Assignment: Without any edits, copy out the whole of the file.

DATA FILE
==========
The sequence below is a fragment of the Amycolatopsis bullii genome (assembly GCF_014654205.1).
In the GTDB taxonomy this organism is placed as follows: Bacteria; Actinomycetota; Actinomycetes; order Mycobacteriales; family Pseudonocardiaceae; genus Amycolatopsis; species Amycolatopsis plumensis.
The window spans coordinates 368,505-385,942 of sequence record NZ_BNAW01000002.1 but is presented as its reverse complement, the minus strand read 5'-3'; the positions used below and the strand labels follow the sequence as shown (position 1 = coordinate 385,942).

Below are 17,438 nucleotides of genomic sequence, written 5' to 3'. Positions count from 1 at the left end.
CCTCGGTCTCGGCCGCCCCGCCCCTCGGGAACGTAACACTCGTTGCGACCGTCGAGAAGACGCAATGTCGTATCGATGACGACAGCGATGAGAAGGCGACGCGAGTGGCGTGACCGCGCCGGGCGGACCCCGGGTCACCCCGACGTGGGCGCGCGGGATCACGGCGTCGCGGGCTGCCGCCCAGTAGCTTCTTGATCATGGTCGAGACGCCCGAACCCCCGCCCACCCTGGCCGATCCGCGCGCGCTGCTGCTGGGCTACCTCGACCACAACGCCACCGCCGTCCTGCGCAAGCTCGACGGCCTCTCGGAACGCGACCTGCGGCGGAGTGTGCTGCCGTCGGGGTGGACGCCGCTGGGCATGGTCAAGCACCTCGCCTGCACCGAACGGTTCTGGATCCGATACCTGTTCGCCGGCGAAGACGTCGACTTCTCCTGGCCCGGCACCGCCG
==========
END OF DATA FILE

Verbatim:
The sequence below is a fragment of the Amycolatopsis bullii genome (assembly GCF_014654205.1).
In the GTDB taxonomy this organism is placed as follows: Bacteria; Actinomycetota; Actinomycetes; order Mycobacteriales; family Pseudonocardiaceae; genus Amycolatopsis; species Amycolatopsis plumensis.
The window spans coordinates 368,505-385,942 of sequence record NZ_BNAW01000002.1 but is presented as its reverse complement, the minus strand read 5'-3'; the positions used below and the strand labels follow the sequence as shown (position 1 = coordinate 385,942).

Below are 17,438 nucleotides of genomic sequence, written 5' to 3'. Positions count from 1 at the left end.
CCTCGGTCTCGGCCGCCCCGCCCCTCGGGAACGTAACACTCGTTGCGACCGTCGAGAAGACGCAATGTCGTATCGATGACGACAGCGATGAGAAGGCGACGCGAGTGGCGTGACCGCGCCGGGCGGACCCCGGGTCACCCCGACGTGGGCGCGCGGGATCACGGCGTCGCGGGCTGCCGCCCAGTAGCTTCTTGATCATGGTCGAGACGCCCGAACCCCCGCCCACCCTGGCCGATCCGCGCGCGCTGCTGCTGGGCTACCTCGACCACAACGCCACCGCCGTCCTGCGCAAGCTCGACGGCCTCTCGGAACGCGACCTGCGGCGGAGTGTGCTGCCGTCGGGGTGGACGCCGCTGGGCATGGTCAAGCACCTCGCCTGCACCGAACGGTTCTGGATCCGATACCTGTTCGCCGGCGAAGACGTCGACTTCTCCTGGCCCGGCACCGCCG